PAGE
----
Digestion

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The 1st part of your digestion is the cephalic phase.

It actually begins before you even take your first bite of food. There are intricate neurological and hormonal communications occurring between your brain and your digestive system. These signals are triggered by the smell of foods, in anticipation of eating.

The sensation of hunger prepares your digestive system.

Eating when you are hungry, relaxed and are able to enjoy your food allows your hormonal communications and digestive processes the optimal environment.

Anxiety, tension, frustration, unresolved anger, or even over excitement at the time of a meal can inhibit neurohormonal reflexes and interfere with your digestion. These emotions also trigger release of adrenaline, which decreases all digestive functions by shunting blood circulation away from your gastrointestinal tract.

If you feel you have digestive disorders due to stress, try a pre-meal relaxation exercise of deep breathing or be thankful for your food to generate gratitude.

Plan your meal to be moderate in size.

Chewing is the next process in your digestive process. If you don’t chew your food properly, the outer surfaces of large food pieces will be put through your digestive secretions. This might make you feel satiated, but the food in your belly does not necessarily mean that nutrients are reaching your cells. To make matters worse, the undigested remnants getting to your colon will trigger a state of toxicity.

Chewing thoroughly is a major factor in good digestion and assimilation. Ideally, you should eat slowly and take small bites, making sure to chew food thoroughly before swallowing. It should be almost liquid before you swallow.

Blender smoothies also make foods more easily digestible 🙂

Chewing further helps your digestive process by stimulating, through the sense of taste, the hormonal signals that prepare your stomach, gallbladder, and pancreas for their jobs by boosting your salivary gland’s secretion of ptyalin, a carbohydrate-digesting enzyme.

Ptyalin causes long chains of starch molecules to begin to break down right in your mouth. This may be an important step for carb digestion if your pancreatic enzymes are compromised. The action of ptyalin might not be a substitute for pancreatic amylase, the body’s primary starch-digesting enzyme, but it certainly can help.

Finally, by chewing your food thoroughly, some nutrients pass through your mucus membranes in your mouth and enter your bloodstream directly. This absorption occurs through the rich venous network under your tongue.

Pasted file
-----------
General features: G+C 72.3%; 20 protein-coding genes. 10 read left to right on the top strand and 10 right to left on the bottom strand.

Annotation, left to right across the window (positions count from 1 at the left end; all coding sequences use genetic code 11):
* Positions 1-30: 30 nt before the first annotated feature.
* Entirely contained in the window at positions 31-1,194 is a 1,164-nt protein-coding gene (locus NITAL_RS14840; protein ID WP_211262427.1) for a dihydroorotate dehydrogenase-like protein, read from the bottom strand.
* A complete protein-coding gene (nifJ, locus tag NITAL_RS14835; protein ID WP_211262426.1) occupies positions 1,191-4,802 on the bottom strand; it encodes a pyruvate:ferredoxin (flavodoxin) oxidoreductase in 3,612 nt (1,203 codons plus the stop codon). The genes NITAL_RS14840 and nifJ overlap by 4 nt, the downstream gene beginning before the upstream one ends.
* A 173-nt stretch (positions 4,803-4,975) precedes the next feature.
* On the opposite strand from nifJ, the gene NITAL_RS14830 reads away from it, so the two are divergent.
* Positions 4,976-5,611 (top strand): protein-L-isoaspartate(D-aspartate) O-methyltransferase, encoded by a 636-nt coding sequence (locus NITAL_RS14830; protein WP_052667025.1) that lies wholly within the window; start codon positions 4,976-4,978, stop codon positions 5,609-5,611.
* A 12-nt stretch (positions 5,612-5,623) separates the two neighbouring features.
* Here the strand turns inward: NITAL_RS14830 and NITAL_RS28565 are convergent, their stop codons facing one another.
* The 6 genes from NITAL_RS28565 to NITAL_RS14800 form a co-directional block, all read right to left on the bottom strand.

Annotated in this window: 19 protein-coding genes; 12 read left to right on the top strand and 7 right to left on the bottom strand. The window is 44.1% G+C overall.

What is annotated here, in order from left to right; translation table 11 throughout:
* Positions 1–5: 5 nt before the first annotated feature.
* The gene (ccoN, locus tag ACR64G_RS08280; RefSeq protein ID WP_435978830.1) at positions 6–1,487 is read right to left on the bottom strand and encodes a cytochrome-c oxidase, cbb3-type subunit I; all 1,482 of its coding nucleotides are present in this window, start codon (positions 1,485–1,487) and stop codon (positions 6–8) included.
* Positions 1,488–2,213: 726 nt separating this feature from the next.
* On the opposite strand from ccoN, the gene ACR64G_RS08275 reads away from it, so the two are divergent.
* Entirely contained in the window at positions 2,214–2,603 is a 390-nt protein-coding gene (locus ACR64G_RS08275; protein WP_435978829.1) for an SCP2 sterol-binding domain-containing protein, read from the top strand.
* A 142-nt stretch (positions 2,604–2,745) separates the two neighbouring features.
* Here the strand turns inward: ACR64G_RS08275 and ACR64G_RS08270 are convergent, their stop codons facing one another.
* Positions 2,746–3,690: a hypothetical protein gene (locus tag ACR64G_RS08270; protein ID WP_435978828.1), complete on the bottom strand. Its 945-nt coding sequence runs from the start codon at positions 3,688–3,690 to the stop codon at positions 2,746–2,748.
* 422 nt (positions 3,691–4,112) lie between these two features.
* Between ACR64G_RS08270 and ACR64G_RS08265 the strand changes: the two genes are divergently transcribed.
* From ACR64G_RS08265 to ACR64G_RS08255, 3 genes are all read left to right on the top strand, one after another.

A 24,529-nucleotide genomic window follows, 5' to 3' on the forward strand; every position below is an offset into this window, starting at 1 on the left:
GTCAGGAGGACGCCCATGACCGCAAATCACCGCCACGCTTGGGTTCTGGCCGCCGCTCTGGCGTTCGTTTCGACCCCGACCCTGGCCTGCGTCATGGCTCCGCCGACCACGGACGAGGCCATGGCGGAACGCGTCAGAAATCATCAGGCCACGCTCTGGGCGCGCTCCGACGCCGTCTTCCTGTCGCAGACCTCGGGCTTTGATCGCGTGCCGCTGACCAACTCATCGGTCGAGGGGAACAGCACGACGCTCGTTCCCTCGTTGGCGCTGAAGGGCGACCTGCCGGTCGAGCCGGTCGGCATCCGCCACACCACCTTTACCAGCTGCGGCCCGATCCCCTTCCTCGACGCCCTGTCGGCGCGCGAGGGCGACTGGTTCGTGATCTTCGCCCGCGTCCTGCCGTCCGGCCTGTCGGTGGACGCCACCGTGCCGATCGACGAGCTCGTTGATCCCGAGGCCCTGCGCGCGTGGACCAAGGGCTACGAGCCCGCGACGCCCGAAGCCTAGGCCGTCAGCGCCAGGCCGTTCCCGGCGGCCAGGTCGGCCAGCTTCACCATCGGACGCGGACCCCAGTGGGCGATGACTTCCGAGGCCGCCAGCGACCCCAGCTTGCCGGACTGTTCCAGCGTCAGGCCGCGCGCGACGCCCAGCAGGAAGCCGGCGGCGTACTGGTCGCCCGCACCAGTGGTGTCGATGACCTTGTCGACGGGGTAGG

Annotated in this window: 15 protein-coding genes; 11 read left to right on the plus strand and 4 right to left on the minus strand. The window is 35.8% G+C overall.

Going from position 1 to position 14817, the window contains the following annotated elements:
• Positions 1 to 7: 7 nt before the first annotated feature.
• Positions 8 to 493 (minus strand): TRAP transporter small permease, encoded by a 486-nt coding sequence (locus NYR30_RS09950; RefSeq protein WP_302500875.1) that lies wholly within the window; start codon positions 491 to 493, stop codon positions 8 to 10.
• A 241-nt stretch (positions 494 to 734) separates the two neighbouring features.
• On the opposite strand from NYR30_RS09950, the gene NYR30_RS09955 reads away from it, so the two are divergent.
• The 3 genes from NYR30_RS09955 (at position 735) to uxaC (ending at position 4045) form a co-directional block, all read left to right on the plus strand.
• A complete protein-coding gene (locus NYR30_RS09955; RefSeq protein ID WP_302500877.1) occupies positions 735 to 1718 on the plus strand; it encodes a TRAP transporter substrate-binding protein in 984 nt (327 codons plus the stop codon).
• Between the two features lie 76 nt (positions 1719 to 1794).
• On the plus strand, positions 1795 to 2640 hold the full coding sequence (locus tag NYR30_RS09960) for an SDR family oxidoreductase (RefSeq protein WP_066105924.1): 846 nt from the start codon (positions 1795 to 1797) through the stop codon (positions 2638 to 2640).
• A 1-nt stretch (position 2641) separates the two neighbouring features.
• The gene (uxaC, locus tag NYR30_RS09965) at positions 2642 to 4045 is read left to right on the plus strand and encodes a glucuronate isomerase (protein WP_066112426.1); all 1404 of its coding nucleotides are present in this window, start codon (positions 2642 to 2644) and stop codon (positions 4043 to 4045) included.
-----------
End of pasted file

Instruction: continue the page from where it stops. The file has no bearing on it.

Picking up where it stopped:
Only a small fraction of your food nutrients enter your bloodstream this way, but every little bit helps. If you make your own fresh vegetable juices, swish in your mouth before swallowing to allow some immediate absorption.

You should not drink too much with meals.  Thirty to forty-five minutes or more before—or at least two to three hours after—main meals is best.

With meals, a cup of herbal tea or a small glass of water sipped is fine. Neither very hot or ice-cold drinks with your meals. These can slow down or arrest your digestive secretions and actions.

A reasonable amount of wine with dinner on occasion may be fine if you are in good health. Some reports even attest to the digestion-aiding capacities of wine, in moderation.

Overeating is another common cause of poor digestion.

Eating more at one meal than your digestive system can handle, and doing it routinely, will overburden the acid-, enzyme-, and bile-secreting capabilities of your digestive system and the eliminative function of your colon.

Continual snacking between meals and late-night meals may also cause your system to burnout. Your energy level is lowest at night and sleep is for recharging, not digesting a meal.

Your gastrointestinal tract needs an opportunity for rest and rejuvenation. Eating appropriate amounts at mealtimes and minimizing snacks will enable your digestive system to function at its best.

Yet some individuals find that full meals make their digestive systems work too hard. Grazing—having five or six small, frequent meals throughout the day—is often an effective solution. As long as you stop eating at least 3 hours before bed as a general rule.

Avoid excessive physical exertion immediately before or after a main meal. Your digestive system needs a lot of energy around food time, especially a main meal. Excessive muscular activity will shift your body’s focus and circulation away from your digestive system toward your muscles, leaving the digestive system on hold and unable to do its job well. A short walk, however, soon after eating can actually enhance your digestion.

Food combining and eating for your blood type will also help you feel your best!

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